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Getting involved in university research

Getting involved in research
© Wellcome Connecting Science

Most universities and academic institutions have public engagement departments, and lots might have the opportunity for teachers and students to get involved in research projects and activities.

This can be an amazing opportunity for students to learn more lab skills and understand how scientific projects are run, developing their confidence and science identities.

One such project is Barcoding the Broads, a project run by Dr Sam Rowe at the Earlham Institute in Norwich, England.

Photo credit: Sasha Stanbridge, Design and Multimedia Officer at Earlham Institute

Barcoding the Broads is a Wellcome-funded programme of public engagement events and activities to explore biodiversity on the Norfolk Broads, led by the Earlham Institute as part of our work on the Darwin Tree of Life project.

The programme focuses on DNA barcoding, a powerful technique for identifying a species of plant, insect or fungus by extracting and analysing its DNA. Analysing DNA barcodes – unique patterns of DNA within a genome – is useful for species identification because it’s fast, cheap and accessible. It works alongside traditional methods where specimens are analysed by experts with years of knowledge, but where it can be hard to distinguish between subtle anatomical features.

We’ve been sharing the skills and knowledge for DNA barcoding through interactive training sessions so teachers can incorporate the technique into their education work. DNA barcoding provides an authentic research experience – asking questions, conducting experiments, analysing results and drawing conclusions – with a variety of laboratory and computer methods. It covers many key curriculum topics in biology and chemistry such as taxonomy, phylogenetics, biodiversity, ecology, bioinformatics and genomics, and would be suitable to share at year 10, year 11 and sixth form level.

Based on the approach used by our collaborators at Cold Spring Harbour, New York, the training sessions involve: sample collection, rapid DNA isolation, polymerase chain reaction (PCR) and gel electrophoresis. Within a few hours, we know whether the experiments have worked and successfully amplified DNA samples can be sent off for DNA sequencing. An amazing piece of software called the DNA Subway is then used to analyse our sequence data and identify the collected plant, insect or fungus species.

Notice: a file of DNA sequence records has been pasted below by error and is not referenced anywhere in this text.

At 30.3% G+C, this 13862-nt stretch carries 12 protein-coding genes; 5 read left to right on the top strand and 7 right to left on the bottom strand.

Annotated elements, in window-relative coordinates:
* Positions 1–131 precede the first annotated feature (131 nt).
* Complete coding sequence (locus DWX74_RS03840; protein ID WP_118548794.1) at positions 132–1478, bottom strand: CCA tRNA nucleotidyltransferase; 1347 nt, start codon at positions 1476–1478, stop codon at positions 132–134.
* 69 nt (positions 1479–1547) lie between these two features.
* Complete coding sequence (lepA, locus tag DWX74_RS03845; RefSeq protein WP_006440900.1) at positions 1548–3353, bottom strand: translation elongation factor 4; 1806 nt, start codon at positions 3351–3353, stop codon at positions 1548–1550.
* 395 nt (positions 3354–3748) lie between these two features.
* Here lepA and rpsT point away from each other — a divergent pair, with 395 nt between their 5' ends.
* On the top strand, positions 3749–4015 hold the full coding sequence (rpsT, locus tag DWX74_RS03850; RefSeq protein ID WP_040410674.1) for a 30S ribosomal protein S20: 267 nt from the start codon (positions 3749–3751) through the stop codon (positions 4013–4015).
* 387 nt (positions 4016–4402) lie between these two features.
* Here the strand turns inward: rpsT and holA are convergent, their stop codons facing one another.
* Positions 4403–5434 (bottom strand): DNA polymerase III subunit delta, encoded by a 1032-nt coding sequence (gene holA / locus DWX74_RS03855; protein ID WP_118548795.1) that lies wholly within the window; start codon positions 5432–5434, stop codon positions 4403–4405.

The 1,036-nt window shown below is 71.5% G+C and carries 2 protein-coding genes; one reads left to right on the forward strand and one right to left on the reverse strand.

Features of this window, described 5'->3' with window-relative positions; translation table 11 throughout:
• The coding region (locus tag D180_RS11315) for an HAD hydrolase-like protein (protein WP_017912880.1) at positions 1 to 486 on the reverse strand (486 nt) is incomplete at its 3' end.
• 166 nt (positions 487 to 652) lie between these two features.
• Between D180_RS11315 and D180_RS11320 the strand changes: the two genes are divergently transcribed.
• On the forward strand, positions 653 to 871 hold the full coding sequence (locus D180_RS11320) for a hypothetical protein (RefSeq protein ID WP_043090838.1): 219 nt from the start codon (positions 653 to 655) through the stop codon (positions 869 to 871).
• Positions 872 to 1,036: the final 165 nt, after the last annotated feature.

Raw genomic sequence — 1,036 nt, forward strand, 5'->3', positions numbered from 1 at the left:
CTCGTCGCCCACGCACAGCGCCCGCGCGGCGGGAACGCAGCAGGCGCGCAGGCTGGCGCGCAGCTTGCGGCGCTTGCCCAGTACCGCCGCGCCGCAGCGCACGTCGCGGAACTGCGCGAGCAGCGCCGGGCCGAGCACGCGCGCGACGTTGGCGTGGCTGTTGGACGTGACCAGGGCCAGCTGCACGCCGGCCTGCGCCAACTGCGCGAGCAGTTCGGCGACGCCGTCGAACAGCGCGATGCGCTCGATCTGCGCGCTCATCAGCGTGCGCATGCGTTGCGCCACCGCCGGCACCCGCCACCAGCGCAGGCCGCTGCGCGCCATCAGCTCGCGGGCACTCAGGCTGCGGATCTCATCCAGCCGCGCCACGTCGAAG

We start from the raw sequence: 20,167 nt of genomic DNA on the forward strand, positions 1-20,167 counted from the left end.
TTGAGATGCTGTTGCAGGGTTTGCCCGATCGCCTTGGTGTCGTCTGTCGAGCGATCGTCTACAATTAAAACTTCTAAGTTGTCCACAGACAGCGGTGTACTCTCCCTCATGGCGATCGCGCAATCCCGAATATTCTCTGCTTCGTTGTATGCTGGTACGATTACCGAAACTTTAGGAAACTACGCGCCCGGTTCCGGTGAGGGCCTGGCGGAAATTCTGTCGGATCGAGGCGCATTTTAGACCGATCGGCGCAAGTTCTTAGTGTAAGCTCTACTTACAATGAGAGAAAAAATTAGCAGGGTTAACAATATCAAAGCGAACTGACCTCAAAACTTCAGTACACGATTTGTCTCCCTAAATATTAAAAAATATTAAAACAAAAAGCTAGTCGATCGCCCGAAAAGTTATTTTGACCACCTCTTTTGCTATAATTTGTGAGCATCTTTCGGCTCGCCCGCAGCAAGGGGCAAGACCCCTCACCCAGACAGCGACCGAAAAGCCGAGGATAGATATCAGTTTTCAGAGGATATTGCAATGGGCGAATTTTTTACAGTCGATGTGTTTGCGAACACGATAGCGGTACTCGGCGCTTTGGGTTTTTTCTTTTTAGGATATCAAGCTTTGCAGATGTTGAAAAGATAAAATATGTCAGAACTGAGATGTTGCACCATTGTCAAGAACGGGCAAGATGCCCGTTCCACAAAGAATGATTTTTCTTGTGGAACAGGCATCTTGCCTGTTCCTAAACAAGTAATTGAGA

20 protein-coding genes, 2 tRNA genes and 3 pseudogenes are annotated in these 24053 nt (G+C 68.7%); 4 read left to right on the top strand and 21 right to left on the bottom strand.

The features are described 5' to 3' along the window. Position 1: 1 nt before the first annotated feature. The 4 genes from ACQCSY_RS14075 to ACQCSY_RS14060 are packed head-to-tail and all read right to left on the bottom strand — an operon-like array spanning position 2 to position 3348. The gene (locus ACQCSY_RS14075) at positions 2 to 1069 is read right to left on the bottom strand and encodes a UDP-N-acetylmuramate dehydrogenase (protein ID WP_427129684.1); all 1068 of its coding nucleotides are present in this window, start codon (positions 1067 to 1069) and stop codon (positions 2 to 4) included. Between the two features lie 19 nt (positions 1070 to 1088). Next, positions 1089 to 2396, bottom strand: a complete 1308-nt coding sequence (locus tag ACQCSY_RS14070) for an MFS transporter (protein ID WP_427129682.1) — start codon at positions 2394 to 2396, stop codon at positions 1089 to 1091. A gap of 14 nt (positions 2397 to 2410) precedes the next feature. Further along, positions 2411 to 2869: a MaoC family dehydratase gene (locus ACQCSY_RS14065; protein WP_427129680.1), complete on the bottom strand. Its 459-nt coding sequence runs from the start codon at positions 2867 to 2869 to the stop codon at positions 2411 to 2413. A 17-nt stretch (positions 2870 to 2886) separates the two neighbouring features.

The protocols are straightforward and reliable thanks to the huge advances in sequencing technology and the miniaturisation of laboratory equipment, meaning anyone can identify an organism with a bit of training and support. It opens up a new world of possibilities for appreciating the importance of biodiversity and conservation. In particular, we use small and portable pieces of equipment such as the miniPCR thermal cycler which can run up to 16 samples at a time.The availability and affordability of the tools for doing molecular science really opens up the project to a broad audience.

Feedback from teachers, technicians and sixth form students who attended the sessions has been overwhelmingly positive due to the hands-on nature of the work and the fact it feeds directly into ongoing research by the Darwin Tree of Life project. Beyond the introductory training sessions, schools are now getting set up as DNA barcoding ‘hubs’ to perform independent experiments for exploring the biodiversity of their doorstep.

For more information about the project, please visit the Barcoding the Broads webpage

Have you taken part in or been involved in research projects run by universities or academic institutions? How did you and/or your students benefit?

© Wellcome Connecting Science
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